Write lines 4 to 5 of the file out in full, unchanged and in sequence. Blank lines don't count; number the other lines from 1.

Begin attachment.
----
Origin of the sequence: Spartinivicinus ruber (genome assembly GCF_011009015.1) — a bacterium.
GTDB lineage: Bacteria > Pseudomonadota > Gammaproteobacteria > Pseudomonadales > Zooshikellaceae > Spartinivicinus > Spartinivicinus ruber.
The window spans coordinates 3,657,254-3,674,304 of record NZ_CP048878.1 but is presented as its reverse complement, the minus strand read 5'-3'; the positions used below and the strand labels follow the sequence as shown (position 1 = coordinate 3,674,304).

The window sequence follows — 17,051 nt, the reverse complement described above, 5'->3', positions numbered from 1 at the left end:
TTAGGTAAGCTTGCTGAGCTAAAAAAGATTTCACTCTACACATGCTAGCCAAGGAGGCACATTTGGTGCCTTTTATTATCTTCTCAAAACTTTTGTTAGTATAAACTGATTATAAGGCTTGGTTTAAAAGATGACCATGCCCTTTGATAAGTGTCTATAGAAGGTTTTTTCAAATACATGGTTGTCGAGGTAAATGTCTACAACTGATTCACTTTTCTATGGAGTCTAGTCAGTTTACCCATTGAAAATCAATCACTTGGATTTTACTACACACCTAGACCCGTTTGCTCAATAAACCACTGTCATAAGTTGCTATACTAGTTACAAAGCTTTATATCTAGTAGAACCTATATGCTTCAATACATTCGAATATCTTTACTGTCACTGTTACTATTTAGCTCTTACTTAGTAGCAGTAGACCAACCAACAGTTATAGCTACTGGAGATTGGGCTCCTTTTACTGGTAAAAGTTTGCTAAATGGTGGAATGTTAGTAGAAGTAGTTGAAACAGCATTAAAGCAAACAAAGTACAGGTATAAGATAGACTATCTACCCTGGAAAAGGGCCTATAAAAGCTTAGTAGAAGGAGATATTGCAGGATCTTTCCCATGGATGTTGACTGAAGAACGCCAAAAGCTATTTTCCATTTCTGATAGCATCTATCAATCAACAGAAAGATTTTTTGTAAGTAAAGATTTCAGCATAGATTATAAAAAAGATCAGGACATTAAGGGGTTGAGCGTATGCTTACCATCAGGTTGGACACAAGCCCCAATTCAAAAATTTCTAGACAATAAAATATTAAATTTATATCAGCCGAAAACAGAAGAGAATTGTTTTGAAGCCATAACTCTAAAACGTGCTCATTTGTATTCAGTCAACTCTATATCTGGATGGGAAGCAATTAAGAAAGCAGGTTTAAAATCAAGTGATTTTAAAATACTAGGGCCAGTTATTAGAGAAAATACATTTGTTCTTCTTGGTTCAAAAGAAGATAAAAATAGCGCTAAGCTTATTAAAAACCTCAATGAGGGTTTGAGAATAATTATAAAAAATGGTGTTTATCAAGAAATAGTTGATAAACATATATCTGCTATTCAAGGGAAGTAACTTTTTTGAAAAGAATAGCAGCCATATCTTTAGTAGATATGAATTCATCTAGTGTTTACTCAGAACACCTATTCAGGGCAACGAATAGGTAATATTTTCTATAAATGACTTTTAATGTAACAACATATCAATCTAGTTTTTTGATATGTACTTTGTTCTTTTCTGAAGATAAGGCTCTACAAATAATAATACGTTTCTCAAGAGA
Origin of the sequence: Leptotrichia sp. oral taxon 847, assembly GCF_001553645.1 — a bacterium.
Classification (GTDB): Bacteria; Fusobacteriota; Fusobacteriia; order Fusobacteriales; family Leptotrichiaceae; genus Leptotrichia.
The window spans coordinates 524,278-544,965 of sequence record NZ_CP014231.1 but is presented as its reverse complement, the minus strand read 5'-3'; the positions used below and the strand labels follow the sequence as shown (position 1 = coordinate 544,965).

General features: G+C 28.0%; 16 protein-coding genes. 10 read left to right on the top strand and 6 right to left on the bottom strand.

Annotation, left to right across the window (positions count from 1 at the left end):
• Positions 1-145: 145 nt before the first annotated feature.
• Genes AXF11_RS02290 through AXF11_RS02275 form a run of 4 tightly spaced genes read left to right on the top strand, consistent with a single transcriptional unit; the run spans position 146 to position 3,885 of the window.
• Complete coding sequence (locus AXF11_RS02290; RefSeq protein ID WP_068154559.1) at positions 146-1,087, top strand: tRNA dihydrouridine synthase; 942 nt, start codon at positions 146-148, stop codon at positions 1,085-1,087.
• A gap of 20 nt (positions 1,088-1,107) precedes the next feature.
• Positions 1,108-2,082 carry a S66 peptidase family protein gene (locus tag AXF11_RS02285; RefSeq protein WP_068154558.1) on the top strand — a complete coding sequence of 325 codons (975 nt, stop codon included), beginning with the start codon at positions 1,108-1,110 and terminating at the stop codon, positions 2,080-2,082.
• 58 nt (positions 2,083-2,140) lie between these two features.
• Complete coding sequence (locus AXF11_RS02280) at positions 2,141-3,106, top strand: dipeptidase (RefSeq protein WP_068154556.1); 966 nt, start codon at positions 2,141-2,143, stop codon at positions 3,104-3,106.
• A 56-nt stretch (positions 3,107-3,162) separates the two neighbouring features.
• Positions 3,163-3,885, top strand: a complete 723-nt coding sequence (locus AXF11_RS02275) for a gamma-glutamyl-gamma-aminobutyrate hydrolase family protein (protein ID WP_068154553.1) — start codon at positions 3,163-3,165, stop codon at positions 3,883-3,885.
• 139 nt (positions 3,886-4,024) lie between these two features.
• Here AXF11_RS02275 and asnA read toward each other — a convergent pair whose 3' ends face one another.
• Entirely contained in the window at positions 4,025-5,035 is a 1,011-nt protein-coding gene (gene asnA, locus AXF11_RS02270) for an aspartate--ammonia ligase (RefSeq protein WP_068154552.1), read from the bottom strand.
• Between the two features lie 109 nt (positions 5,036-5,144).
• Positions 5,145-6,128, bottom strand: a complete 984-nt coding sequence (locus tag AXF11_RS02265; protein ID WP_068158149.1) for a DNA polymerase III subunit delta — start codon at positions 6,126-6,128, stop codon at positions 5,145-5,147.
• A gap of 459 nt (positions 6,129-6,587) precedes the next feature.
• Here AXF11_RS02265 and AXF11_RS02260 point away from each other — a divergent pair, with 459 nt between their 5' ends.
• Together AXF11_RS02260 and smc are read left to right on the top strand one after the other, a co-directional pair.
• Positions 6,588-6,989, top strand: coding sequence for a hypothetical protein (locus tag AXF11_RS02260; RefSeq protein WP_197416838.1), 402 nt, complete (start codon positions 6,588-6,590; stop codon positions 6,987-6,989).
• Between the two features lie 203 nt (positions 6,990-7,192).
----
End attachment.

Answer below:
The window sequence follows — 17,051 nt, the reverse complement described above, 5'->3', positions numbered from 1 at the left end:
TTAGGTAAGCTTGCTGAGCTAAAAAAGATTTCACTCTACACATGCTAGCCAAGGAGGCACATTTGGTGCCTTTTATTATCTTCTCAAAACTTTTGTTAGTATAAACTGATTATAAGGCTTGGTTTAAAAGATGACCATGCCCTTTGATAAGTGTCTATAGAAGGTTTTTTCAAATACATGGTTGTCGAGGTAAATGTCTACAACTGATTCACTTTTCTATGGAGTCTAGTCAGTTTACCCATTGAAAATCAATCACTTGGATTTTACTACACACCTAGACCCGTTTGCTCAATAAACCACTGTCATAAGTTGCTATACTAGTTACAAAGCTTTATATCTAGTAGAACCTATATGCTTCAATACATTCGAATATCTTTACTGTCACTGTTACTATTTAGCTCTTACTTAGTAGCAGTAGACCAACCAACAGTTATAGCTACTGGAGATTGGGCTCCTTTTACTGGTAAAAGTTTGCTAAATGGTGGAATGTTAGTAGAAGTAGTTGAAACAGCATTAAAGCAAACAAAGTACAGGTATAAGATAGACTATCTACCCTGGAAAAGGGCCTATAAAAGCTTAGTAGAAGGAGATATTGCAGGATCTTTCCCATGGATGTTGACTGAAGAACGCCAAAAGCTATTTTCCATTTCTGATAGCATCTATCAATCAACAGAAAGATTTTTTGTAAGTAAAGATTTCAGCATAGATTATAAAAAAGATCAGGACATTAAGGGGTTGAGCGTATGCTTACCATCAGGTTGGACACAAGCCCCAATTCAAAAATTTCTAGACAATAAAATATTAAATTTATATCAGCCGAAAACAGAAGAGAATTGTTTTGAAGCCATAACTCTAAAACGTGCTCATTTGTATTCAGTCAACTCTATATCTGGATGGGAAGCAATTAAGAAAGCAGGTTTAAAATCAAGTGATTTTAAAATACTAGGGCCAGTTATTAGAGAAAATACATTTGTTCTTCTTGGTTCAAAAGAAGATAAAAATAGCGCTAAGCTTATTAAAAACCTCAATGAGGGTTTGAGAATAATTATAAAAAATGGTGTTTATCAAGAAATAGTTGATAAACATATATCTGCTATTCAAGGGAAGTAACTTTTTTGAAAAGAATAGCAGCCATATCTTTAGTAGATATGAATTCATCTAGTGTTTACTCAGAACACCTATTCAGGGCAACGAATAGGTAATATTTTCTATAAATGACTTTTAATGTAACAACATATCAATCTAGTTTTTTGATATGTACTTTGTTCTTTTCTGAAGATAAGGCTCTACAAATAATAATACGTTTCTCAAGAGA